I have used several feeding and water dishes for my leopard geckos, so I have decided to review some of them, and hopefully this helps.
Part of the regular diet I feed my leopard geckos consists of mealworms and dubia roaches; the benefits of these two insects being that they can’t climb smooth surfaces, so if my leopard geckos don’t eat any, I won’t have strays crawling around the vivariums.
Therefore, one of the important things I look for in a feeding dish is that they are escape proof- tall and smooth enough that the critters can’t escape.
I also was very conscious that I didn’t want very deep water dishes, but also didn’t want the water to evaporate too quickly, so this was a consideration when I was purchasing my water dishes.
Exo Terra Shallow Feeding Dish
Let’s start with the shallower one, by Exo Terra. It looks great! Very natural with a lovely rock-like texture around the edge, but unfortunately, as soon as I put the mealworms in it, they were over the edge and crawling across the vivarium floor.
I didn’t even attempt to put the dubia roaches in as they’re much smarter and quicker. They would have escaped and hidden within seconds so I saved myself the trouble.
Having said that, I really do like the look of this dish, and didn’t want to get rid of it, so I tried it out as a water dish when my leopard geckos were babies, and it’s perfect!
It’s shallow enough that it doesn’t pose a danger to baby or juvenile geckos, and my lazy gecko seems to like treading across it instead of walking around it, so I’m hopeful this habit will keep his feet nice and moist around shedding time and prevent old skin from getting trapped around his toes.
Exo Terra Dual Compartment Feeding Dish
Now moving onto the dual-compartment dish – again it looks great with a natural rock-like texture, and also is much deeper so I was hopeful that it would prevent any escapees.
When it arrived, it was smaller than I expected, but this isn’t a bad thing. It doesn’t take up a lot of space in my vivarium, and it means I can pile in quite a lot of mealworms on top of each other in the larger compartment. I find when there are more worms in a dish, the more they move; and the more they move the more interesting they are to my geckos.
When I tried putting my dubia roaches in this, I had a little more trouble. When I only put the very small ones in the dish, it was fine, however after watching them for a while, some of the larger ones were able to piggyback on top of other ones and get over the edge, so sadly it didn’t pass the dubia roach test!
In the smaller compartment, I have used this to keep my calcium powder in, and I’m very happy. I’m sure the two compartments could also be used for food and water, or two types of reptile food, but I find that it great for keeping the calcium in, and it is very space-efficient in my vivarium.
Komodo terraced water dish
I love love love this dish, and both of my geckos have one (it comes in three colours). It was great for when they were babies as it has little steps, so they wouldn’t ever get stuck in it, and it holds so much water.
Also it looks very natural and is shaped so it fits nicely into a corner. I put this on the cool side of my vivariums so that the water evaporation is slower.
These glass ramekins are great because they are cheap, don’t break, will go in the dishwasher and are clear (so my geckos can see wriggling insects inside!)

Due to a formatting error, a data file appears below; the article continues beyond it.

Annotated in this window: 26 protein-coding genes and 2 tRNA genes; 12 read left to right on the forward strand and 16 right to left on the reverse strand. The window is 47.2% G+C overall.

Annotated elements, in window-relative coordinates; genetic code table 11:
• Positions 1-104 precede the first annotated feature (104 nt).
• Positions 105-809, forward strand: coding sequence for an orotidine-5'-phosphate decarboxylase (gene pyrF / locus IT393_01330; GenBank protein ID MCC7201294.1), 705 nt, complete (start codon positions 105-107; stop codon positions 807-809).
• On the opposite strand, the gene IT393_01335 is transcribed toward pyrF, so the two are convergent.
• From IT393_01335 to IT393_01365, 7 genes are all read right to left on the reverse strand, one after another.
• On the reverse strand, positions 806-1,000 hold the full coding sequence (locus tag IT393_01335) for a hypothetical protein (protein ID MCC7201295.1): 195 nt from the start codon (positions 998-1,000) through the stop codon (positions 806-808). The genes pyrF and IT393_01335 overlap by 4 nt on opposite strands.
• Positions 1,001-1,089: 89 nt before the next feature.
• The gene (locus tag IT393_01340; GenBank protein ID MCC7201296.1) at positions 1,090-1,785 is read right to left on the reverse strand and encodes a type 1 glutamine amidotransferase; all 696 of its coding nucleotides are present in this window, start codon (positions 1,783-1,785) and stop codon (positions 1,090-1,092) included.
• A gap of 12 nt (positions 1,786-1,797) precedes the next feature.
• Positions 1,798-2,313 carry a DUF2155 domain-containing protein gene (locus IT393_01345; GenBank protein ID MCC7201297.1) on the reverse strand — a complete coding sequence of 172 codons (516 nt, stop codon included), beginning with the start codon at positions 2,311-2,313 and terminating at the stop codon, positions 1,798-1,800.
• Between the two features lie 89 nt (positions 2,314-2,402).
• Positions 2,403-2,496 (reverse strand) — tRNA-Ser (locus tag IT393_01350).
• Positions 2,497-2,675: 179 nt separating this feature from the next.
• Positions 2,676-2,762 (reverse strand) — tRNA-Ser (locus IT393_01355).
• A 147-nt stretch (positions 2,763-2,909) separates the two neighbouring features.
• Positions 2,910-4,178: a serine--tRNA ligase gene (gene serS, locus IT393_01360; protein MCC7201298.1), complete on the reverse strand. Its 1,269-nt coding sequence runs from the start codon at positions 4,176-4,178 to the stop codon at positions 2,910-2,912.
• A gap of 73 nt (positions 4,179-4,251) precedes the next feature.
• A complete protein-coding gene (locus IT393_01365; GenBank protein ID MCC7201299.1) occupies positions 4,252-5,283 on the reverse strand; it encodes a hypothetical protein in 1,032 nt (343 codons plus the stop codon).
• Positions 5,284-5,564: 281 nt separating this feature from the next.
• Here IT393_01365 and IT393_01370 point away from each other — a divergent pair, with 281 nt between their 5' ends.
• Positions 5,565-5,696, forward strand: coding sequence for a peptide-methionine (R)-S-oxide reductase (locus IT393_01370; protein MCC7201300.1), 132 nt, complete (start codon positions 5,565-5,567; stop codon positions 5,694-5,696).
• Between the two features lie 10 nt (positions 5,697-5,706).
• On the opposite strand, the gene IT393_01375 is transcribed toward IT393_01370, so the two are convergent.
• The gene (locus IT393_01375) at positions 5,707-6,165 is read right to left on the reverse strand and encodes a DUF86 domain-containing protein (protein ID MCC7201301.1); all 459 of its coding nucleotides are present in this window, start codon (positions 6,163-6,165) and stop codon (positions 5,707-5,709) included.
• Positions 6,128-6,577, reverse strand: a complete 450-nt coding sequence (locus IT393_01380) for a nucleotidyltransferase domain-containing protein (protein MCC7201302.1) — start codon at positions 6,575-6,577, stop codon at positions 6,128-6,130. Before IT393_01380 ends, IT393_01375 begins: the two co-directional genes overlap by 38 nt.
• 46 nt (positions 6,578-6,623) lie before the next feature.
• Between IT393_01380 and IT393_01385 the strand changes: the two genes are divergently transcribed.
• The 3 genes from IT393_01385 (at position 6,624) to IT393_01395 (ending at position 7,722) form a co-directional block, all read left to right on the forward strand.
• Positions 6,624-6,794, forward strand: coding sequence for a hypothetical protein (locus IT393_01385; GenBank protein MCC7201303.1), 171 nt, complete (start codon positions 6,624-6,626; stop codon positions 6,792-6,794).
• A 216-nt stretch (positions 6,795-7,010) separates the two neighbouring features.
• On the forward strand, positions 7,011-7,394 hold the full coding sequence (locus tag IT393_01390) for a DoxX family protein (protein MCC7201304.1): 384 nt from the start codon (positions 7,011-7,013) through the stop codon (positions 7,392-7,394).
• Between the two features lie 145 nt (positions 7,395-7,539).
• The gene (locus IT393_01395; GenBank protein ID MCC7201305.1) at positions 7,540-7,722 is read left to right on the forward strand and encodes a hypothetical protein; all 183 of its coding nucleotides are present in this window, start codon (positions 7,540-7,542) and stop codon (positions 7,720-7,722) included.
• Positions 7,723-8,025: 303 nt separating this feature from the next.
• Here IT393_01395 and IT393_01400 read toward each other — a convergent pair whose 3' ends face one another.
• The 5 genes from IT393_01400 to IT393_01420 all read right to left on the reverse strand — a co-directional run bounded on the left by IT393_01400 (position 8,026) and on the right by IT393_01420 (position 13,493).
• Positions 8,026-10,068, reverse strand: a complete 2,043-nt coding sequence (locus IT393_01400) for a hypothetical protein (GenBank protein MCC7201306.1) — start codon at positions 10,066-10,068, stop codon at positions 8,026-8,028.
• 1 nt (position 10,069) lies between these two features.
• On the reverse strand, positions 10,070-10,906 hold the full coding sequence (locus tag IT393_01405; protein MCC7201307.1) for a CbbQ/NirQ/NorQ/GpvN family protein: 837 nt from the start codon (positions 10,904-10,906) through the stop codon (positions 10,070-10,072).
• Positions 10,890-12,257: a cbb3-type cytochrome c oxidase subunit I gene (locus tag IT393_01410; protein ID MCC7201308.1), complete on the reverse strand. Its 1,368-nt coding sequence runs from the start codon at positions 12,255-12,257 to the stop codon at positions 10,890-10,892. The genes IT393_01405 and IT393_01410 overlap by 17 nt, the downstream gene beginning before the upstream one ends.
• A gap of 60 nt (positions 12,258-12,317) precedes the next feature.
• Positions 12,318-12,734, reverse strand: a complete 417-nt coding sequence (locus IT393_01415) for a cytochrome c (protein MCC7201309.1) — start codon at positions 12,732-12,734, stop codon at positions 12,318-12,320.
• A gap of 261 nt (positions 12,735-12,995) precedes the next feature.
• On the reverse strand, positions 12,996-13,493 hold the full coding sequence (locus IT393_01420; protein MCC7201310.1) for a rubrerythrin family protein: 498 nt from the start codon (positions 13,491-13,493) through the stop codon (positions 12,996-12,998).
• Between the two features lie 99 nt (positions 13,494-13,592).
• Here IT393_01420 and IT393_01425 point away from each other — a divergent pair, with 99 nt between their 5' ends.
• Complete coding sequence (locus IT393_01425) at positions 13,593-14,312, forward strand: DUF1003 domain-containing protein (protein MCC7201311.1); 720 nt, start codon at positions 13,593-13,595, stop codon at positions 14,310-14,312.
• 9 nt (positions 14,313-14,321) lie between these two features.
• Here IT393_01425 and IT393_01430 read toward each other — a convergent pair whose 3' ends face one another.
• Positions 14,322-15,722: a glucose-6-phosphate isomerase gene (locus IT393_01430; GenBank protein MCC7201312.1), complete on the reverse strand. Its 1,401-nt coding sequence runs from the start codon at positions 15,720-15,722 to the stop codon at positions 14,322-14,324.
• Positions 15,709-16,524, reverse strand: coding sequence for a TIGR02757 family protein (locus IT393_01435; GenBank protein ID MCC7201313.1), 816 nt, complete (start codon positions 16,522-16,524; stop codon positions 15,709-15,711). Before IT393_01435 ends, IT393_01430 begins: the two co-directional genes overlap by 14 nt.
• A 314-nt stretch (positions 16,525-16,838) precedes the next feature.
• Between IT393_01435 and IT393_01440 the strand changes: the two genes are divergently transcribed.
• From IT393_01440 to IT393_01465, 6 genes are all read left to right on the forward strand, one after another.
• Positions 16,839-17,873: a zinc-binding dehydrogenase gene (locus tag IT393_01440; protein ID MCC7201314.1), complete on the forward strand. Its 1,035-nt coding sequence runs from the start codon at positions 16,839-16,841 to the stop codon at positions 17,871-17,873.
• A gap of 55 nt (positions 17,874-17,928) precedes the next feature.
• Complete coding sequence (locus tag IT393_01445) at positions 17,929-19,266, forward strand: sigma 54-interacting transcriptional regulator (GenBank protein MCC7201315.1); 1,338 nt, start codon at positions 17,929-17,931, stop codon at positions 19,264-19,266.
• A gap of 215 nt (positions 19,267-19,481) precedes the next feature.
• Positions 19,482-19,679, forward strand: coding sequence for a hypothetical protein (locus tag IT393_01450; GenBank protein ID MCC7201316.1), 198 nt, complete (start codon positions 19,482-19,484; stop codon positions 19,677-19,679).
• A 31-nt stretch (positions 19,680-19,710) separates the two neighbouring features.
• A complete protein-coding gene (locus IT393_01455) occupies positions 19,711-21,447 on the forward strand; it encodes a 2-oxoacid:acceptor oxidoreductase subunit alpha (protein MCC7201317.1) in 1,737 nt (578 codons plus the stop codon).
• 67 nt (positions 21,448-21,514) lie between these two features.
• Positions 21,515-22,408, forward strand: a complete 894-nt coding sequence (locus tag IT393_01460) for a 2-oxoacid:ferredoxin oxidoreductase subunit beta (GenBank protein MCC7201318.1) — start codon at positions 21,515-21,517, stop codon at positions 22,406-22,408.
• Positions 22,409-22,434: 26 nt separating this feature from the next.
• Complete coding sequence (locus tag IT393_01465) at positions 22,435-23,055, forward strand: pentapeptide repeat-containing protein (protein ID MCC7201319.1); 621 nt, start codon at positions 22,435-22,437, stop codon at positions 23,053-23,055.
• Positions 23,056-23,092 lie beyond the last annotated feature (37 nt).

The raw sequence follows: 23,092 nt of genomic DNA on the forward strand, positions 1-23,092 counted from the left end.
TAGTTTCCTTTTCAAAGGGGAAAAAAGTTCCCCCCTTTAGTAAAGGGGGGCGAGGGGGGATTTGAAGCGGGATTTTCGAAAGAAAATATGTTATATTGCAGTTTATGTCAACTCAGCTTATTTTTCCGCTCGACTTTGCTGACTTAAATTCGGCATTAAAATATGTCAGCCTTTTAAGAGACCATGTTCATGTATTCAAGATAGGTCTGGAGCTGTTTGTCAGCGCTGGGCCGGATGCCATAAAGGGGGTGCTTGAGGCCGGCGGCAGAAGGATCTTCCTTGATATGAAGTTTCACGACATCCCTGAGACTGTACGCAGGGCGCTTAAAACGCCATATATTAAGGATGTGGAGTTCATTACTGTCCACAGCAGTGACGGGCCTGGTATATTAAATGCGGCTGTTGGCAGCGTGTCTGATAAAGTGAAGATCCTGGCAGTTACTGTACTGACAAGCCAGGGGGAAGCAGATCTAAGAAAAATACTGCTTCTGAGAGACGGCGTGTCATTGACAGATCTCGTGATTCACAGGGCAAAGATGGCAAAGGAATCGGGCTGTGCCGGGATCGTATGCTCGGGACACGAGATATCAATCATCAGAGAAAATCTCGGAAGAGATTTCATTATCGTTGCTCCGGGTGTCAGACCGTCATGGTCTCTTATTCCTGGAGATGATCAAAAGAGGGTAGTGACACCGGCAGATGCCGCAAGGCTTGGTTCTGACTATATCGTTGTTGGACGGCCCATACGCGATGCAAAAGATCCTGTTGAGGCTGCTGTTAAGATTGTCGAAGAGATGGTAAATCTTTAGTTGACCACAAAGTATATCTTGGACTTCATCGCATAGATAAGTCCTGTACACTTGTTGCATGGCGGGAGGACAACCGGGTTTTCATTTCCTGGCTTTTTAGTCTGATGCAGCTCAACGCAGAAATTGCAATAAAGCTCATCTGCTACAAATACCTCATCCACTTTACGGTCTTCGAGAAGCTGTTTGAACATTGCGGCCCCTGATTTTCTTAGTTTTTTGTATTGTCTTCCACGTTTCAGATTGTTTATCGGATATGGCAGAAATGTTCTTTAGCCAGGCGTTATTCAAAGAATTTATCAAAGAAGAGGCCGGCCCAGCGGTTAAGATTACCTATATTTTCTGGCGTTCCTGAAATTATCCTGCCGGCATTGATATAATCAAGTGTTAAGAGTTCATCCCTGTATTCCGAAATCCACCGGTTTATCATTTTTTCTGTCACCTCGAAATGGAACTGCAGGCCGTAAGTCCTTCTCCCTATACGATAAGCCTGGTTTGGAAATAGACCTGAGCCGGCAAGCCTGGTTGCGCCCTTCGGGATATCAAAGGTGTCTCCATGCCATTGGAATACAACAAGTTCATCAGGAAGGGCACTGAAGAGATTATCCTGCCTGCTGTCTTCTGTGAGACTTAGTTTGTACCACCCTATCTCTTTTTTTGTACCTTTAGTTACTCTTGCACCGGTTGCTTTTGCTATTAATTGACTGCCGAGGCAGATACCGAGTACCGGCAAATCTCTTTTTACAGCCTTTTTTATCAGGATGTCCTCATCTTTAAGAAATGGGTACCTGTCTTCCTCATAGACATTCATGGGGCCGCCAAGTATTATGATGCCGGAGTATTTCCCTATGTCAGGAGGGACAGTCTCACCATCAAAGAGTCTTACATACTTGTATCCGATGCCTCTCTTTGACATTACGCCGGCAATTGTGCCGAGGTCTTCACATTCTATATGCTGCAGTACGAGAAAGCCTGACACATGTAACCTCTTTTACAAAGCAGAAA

You will see them all over my Feeding section of the blog if you look closely 🙂
Again, they are smooth sided and quite tall, so larger insects like morio worms can’t escape.
Now that my leopard geckos are adults, I use these for water and for feeding dishes, I like to change things up, so I will alternate when I feel like redecorating their vivariums or when I’m cleaning them.
Tealight holders for calcium powder
OK, now don’t think I’m crazy for showing you candle holders – but these are ideal for holding calcium powder, and they look really pretty too.
They’re small enough that they don’t take loads of space in your vivarium, and if you have any left over they’ll look nice in your home as well.
Finally, they’re cheap and easy to wash – bacteria won’t sit on the surface and you can put them in the dishwasher for a thorough clean. I have been using these for a while now and really like how they look.
Hope you enjoyed this post, and that it gave you some ideas around which feeding dishes to get. Make sure you check out my other posts and categories too 🙂
When you place a water dish in his terriauim and move to another spot closer to his hide cave will he refind it
Yes they do! I’ve rearranged my vivarium a few times and they never have any problems
How do you feed your baby leopard geckos? Help! Mine only eat a few, they aren’t from Petco or Petsmart. I never see them go to their foodbowl and eat
Hi mine only eat a few too but mine are older and they eat less than babies.
My feeding related advice is all here:
Hope this helps!
My baby looks at the food and seems interested yet never goes to bite it. I notice at the store they gave him/her dried dusted mealworms? Should I do that too? Other than that, my enclosure is fine and I really need some advice. Thanks for responding.
Dried? Do you mean dead ones?
I think you should dust your mealworms yes, but if your gecko won’t eat them, then try some other insects. I’ve written about a few different feeder insects on this blog. Nymph/ small sized Dubia roaches are good for baby geckos
And I just got him, all the videos about leos not eating, the owner is able to handle their leo. I can’t handle Loki my baby leo, he’s still too shy.
Thx this helped a lot !😊